The New Testament relates an occasion when, upon visiting the Temple of Jerusalem during Passover, Jesus found it filled with livestock and turned into a marketplace by merchants and money changers. Furious that the sacred place had been turned into a “den of thieves”, Christ fashioned a whip out of cords, and drove them from the temple, overturning tables as he went. In this animated composition, the diagonal thrust of Christ’s movement through the crowd, and the monumental figures reeling in his wake, Bernardino Mei convincingly conveys Christ's righteous anger.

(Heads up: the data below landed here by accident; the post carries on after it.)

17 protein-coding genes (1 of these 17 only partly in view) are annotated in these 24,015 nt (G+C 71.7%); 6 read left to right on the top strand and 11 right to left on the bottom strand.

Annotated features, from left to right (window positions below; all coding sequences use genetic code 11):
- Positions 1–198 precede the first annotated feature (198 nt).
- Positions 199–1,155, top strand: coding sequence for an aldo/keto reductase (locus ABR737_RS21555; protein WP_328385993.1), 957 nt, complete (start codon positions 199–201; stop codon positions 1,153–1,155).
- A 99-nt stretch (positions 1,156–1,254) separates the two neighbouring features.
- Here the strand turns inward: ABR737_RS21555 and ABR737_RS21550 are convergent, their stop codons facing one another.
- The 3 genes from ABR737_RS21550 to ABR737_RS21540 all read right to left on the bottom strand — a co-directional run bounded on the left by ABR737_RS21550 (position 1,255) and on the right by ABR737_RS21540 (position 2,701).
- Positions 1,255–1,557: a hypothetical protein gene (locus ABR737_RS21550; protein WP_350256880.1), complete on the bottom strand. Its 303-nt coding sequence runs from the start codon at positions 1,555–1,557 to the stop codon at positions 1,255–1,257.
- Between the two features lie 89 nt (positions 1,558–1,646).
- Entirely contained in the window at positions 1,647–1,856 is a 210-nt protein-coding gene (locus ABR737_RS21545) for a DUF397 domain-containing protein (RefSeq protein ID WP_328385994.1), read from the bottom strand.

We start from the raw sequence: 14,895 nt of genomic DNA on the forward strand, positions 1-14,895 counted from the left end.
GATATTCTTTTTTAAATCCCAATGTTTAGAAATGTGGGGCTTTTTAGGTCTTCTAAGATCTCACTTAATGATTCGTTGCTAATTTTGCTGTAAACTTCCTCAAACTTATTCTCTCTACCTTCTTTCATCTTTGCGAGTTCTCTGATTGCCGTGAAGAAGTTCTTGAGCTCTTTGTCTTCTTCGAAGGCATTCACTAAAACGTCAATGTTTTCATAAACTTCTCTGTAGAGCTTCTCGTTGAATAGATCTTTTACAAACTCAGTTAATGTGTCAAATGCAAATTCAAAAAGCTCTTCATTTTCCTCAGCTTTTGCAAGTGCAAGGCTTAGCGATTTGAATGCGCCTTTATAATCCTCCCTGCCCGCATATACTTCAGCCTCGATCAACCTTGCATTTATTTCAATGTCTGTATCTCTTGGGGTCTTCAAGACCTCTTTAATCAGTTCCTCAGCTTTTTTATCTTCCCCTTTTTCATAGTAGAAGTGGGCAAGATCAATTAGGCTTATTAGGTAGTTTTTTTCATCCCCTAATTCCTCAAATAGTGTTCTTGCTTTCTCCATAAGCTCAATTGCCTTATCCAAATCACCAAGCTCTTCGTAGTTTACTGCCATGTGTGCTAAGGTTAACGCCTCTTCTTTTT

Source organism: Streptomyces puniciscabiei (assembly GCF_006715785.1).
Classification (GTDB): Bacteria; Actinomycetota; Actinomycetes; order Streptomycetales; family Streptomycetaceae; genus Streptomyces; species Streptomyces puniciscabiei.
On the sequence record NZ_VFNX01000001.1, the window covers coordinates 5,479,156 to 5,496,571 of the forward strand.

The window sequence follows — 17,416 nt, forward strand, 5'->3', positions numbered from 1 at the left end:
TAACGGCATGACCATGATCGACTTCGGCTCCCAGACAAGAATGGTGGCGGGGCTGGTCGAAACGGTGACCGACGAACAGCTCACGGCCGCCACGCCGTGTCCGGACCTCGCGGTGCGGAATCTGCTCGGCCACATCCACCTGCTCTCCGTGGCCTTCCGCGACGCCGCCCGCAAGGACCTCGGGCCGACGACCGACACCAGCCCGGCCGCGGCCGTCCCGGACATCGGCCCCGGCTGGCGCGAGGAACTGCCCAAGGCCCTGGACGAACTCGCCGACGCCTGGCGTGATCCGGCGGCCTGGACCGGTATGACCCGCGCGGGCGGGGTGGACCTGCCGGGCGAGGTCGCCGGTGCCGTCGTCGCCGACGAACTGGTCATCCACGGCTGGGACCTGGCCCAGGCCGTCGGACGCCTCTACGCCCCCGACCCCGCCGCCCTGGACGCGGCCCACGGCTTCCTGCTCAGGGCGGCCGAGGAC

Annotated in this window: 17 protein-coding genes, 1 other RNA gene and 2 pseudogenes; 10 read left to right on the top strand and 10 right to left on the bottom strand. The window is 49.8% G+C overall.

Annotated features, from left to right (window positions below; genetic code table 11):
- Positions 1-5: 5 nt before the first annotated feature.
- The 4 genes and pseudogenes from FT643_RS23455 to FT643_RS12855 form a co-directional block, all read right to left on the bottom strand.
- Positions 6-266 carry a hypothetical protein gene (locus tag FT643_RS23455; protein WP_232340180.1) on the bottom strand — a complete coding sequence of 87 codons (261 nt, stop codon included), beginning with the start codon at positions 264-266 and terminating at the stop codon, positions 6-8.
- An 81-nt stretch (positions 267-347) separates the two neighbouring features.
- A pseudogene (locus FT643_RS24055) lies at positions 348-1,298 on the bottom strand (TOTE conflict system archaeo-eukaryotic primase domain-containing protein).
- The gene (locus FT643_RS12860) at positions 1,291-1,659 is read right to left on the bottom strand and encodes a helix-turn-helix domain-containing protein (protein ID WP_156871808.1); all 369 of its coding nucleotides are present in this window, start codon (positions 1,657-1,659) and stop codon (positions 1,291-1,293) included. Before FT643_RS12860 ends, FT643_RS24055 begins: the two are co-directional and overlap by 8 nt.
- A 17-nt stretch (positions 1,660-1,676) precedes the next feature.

This was a popular subject amongst other contemporary seventeenth-century painters, because it offered an opportunity to illustrate a scene laden with tumultuous action and intense emotion. Following the Counter Reformation, it was also seen as symbolic of the recent overhaul of the Catholic Church. Features such as the half-length figures, their unidealized faces, and their positioning in the extreme foreground are borrowed from the Caravaggesque tradition. Mei deviates from this tradition, however, by bathing his composition in unifying, silvery light, which harmonizes the colors, and makes the painting distinctly different in character to works by Caravaggio and his followers, whose use of strong, directional light creates stark contrast between highlights and shadows.